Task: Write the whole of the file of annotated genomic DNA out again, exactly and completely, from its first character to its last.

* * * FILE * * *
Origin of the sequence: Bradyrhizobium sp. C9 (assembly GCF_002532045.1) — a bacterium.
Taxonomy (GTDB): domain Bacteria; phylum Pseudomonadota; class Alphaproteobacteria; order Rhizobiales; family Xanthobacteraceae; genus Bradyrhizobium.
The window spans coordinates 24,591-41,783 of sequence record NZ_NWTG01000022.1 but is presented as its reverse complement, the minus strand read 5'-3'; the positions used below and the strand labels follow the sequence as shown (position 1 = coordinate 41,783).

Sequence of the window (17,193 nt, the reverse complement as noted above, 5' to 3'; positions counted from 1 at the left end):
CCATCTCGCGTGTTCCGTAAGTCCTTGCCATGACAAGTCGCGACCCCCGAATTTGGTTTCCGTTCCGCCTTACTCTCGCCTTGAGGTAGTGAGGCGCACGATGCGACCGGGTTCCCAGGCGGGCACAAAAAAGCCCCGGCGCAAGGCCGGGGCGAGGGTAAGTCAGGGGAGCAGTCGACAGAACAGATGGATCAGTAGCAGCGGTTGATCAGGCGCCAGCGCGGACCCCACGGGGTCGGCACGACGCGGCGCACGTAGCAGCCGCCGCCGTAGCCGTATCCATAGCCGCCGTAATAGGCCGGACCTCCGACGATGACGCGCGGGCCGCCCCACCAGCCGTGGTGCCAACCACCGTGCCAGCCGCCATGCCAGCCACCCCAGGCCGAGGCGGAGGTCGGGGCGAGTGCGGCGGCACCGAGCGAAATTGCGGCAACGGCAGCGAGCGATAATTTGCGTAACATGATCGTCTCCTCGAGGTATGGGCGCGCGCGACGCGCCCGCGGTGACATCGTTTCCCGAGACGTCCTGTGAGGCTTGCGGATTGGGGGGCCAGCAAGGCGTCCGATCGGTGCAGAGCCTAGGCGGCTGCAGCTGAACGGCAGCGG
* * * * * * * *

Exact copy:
Origin of the sequence: Bradyrhizobium sp. C9 (assembly GCF_002532045.1) — a bacterium.
Taxonomy (GTDB): domain Bacteria; phylum Pseudomonadota; class Alphaproteobacteria; order Rhizobiales; family Xanthobacteraceae; genus Bradyrhizobium.
The window spans coordinates 24,591-41,783 of sequence record NZ_NWTG01000022.1 but is presented as its reverse complement, the minus strand read 5'-3'; the positions used below and the strand labels follow the sequence as shown (position 1 = coordinate 41,783).

Sequence of the window (17,193 nt, the reverse complement as noted above, 5' to 3'; positions counted from 1 at the left end):
CCATCTCGCGTGTTCCGTAAGTCCTTGCCATGACAAGTCGCGACCCCCGAATTTGGTTTCCGTTCCGCCTTACTCTCGCCTTGAGGTAGTGAGGCGCACGATGCGACCGGGTTCCCAGGCGGGCACAAAAAAGCCCCGGCGCAAGGCCGGGGCGAGGGTAAGTCAGGGGAGCAGTCGACAGAACAGATGGATCAGTAGCAGCGGTTGATCAGGCGCCAGCGCGGACCCCACGGGGTCGGCACGACGCGGCGCACGTAGCAGCCGCCGCCGTAGCCGTATCCATAGCCGCCGTAATAGGCCGGACCTCCGACGATGACGCGCGGGCCGCCCCACCAGCCGTGGTGCCAACCACCGTGCCAGCCGCCATGCCAGCCACCCCAGGCCGAGGCGGAGGTCGGGGCGAGTGCGGCGGCACCGAGCGAAATTGCGGCAACGGCAGCGAGCGATAATTTGCGTAACATGATCGTCTCCTCGAGGTATGGGCGCGCGCGACGCGCCCGCGGTGACATCGTTTCCCGAGACGTCCTGTGAGGCTTGCGGATTGGGGGGCCAGCAAGGCGTCCGATCGGTGCAGAGCCTAGGCGGCTGCAGCTGAACGGCAGCGG